This is the 5th part of a 6 part series. To review the beginning part of this series, please scroll down to Part 1 and work your way up. Thanks! S

Not since the 1970s has America’s national security been so threatened by its energy insecurity, and, as we have learned the hard way over the past seven years, achieving energy security in the 21st century requires far more than simply expending our economic and political resources to keep oil flowing steadily out of unstable and even hostile countries and regions.

Rather, energy security requires stemming the flow of money to oil rich regimes that are hostile to America and its allies; it requires combating climate change and preparing for its impacts both at home and abroad; it requires making international energy markets work for us and not against us; it requires standing up to the oil companies that spend hundreds of millions of dollars on lobbying and political contributions; it requires that we address nuclear safety, waste, and proliferation challenges around the world; and more.

Obama will halt this dangerous trend, and take the necessary steps to achieving energy independence. Obama will make it a top priority of his climate change and energy independence agenda to reduce oil consumption by at least 35%, or 10 million barrels per day, by 2030. This will more than offset the equivalent of oil we are expected to import from OPEC nations in 2030.

To meet this goal, the Obama plan will establish a National Low Carbon Fuel Standard, deploy advanced biofuels, repeal tax breaks for the oil and gas industry, and implement the following policies:
  • Increase Fuel Economy Standards: Obama has developed an innovative approach to double fuel economy standards within 18 years while protecting the financial future of domestic automakers. His plan, which will save nearly a half trillion gallons of gasoline and 6 billion metric tons of greenhouse gases by 2028, will establish concrete targets for annual CAFE increases while giving industry the flexibility to meet those targets. Obama’s innovative approach broke through a 20 year deadlock in Congress and is the basis for bipartisan legislation that passed the Senate this year.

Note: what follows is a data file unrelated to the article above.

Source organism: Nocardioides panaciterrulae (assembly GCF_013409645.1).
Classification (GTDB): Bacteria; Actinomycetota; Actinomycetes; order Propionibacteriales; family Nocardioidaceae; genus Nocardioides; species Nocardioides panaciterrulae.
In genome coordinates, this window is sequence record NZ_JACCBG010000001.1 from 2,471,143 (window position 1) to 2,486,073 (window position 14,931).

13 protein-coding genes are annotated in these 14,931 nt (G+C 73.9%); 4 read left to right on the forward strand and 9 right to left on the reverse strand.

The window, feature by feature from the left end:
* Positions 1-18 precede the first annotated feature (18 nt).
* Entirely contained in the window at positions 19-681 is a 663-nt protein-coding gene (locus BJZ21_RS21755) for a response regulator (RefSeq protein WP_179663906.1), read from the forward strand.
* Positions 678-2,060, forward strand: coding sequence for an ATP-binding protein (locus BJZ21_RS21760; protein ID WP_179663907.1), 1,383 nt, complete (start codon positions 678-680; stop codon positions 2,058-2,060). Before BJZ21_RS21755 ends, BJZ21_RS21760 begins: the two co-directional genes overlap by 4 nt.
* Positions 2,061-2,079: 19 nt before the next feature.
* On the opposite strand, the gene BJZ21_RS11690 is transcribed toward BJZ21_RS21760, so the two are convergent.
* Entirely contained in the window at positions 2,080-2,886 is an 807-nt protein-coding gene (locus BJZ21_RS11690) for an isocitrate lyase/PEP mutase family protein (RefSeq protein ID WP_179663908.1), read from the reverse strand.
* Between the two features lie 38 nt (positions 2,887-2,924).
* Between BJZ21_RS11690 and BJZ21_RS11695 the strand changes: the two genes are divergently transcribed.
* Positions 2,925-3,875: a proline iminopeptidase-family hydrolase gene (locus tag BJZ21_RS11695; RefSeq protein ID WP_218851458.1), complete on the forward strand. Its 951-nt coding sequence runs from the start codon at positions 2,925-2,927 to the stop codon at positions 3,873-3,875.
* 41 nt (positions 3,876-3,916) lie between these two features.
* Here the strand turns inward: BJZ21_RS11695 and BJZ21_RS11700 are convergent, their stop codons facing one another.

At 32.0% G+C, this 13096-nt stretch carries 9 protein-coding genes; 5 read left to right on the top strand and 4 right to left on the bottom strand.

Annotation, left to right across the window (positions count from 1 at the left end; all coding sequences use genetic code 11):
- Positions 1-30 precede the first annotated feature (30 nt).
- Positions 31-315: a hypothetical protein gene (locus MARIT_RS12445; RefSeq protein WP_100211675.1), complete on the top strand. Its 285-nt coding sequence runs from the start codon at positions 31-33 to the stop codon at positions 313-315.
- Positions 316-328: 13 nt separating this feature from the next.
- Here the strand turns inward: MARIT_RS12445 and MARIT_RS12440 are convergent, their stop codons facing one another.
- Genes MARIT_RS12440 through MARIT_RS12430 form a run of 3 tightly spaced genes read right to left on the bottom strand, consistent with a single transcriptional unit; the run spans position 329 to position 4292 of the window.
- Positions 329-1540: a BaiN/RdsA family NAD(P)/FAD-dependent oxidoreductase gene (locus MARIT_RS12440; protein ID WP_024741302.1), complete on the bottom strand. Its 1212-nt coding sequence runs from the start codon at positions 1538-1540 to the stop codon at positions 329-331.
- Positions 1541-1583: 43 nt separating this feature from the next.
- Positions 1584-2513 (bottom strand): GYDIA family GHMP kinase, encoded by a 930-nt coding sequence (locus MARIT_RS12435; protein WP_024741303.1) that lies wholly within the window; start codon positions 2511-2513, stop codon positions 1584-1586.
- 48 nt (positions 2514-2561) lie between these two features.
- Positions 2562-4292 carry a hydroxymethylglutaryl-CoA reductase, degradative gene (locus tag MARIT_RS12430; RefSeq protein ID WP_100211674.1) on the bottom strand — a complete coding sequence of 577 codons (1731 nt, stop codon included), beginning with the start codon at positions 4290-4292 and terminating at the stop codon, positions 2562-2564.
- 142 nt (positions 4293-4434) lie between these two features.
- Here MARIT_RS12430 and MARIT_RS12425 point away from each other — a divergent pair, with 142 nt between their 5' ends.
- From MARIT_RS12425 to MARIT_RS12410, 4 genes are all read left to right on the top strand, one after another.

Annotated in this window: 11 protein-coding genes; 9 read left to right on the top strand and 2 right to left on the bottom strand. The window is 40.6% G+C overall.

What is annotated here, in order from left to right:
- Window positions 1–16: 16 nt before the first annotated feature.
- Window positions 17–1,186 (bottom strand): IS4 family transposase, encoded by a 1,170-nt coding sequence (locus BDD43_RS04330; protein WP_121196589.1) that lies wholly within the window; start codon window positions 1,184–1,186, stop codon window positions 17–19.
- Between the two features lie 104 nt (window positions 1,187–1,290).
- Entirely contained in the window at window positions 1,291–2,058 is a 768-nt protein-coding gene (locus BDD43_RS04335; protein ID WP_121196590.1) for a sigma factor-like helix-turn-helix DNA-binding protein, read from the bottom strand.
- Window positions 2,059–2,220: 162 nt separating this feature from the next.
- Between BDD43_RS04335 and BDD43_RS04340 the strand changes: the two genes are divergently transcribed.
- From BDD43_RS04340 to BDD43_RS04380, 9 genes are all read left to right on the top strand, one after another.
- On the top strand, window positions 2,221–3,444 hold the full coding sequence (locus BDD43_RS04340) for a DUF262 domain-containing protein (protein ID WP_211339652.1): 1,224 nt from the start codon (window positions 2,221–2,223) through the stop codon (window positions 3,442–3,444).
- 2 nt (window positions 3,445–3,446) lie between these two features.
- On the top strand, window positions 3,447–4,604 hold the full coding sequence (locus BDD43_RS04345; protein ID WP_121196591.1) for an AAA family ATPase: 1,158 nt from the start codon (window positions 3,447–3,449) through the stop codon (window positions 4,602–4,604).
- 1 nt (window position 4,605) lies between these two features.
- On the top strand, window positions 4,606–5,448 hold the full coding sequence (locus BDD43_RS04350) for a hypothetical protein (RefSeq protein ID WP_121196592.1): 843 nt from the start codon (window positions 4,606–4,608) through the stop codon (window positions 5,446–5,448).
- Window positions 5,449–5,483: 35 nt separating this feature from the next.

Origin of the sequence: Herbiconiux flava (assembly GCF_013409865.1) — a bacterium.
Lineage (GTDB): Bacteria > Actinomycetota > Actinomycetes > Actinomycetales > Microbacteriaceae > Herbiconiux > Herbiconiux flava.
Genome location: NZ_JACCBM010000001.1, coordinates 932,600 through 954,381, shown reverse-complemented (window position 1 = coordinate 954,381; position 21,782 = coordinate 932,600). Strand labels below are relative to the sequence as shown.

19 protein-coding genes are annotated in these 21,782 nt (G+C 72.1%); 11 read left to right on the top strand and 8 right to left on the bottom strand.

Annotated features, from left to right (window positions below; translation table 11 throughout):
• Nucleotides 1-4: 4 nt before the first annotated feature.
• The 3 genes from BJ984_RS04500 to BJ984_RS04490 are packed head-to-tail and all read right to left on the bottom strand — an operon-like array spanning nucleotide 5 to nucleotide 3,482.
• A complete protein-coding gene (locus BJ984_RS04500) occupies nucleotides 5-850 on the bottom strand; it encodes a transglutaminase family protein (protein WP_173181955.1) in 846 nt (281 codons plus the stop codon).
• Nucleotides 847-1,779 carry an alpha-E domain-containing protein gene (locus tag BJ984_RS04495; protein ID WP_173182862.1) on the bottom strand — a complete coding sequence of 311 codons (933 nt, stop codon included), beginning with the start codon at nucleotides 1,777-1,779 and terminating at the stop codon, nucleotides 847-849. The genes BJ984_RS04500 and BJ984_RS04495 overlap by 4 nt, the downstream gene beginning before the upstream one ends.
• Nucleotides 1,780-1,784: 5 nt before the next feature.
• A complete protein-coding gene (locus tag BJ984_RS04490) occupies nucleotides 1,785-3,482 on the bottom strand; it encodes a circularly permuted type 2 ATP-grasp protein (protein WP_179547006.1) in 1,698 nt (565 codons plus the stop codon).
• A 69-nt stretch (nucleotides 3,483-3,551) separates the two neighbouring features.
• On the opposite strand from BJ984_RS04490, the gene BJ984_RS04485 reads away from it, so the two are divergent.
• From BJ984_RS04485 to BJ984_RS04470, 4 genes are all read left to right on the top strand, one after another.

1. Provide Support for Domestic Automakers: Obama’s plan to raise fuel efficiency standards will also provide retooling tax credits and loan guarantees for domestic auto plants and parts manufacturers, so that the new fuel-efficient cars can be built in the U.S. rather than overseas.
  2. This measure will strengthen the U.S. manufacturing sector and help ensure that American workers will build the high-demand cars of the future.
  • Invest in Developing Advanced Vehicles: As a U.S. senator, Barack Obama has led efforts to jumpstart federal investment in advanced vehicles, including combined plug-in hybrid/flexible fuel vehicles, which have the capability of getting well over 250 miles per gallon of gasoline.
  1. As president, Obama will continue this leadership by investing in advanced vehicle technology that utilizes advanced lightweight materials and new engines. The increased federal funding will leverage private sector funds to bring plug-in hybrids and other advanced vehicles to American consumers.
  2. Obama will also expand consumer tax incentives by lifting the 60,000-per-manufacturer cap on buyer tax credits to allow more Americans to buy ultra-efficient vehicles.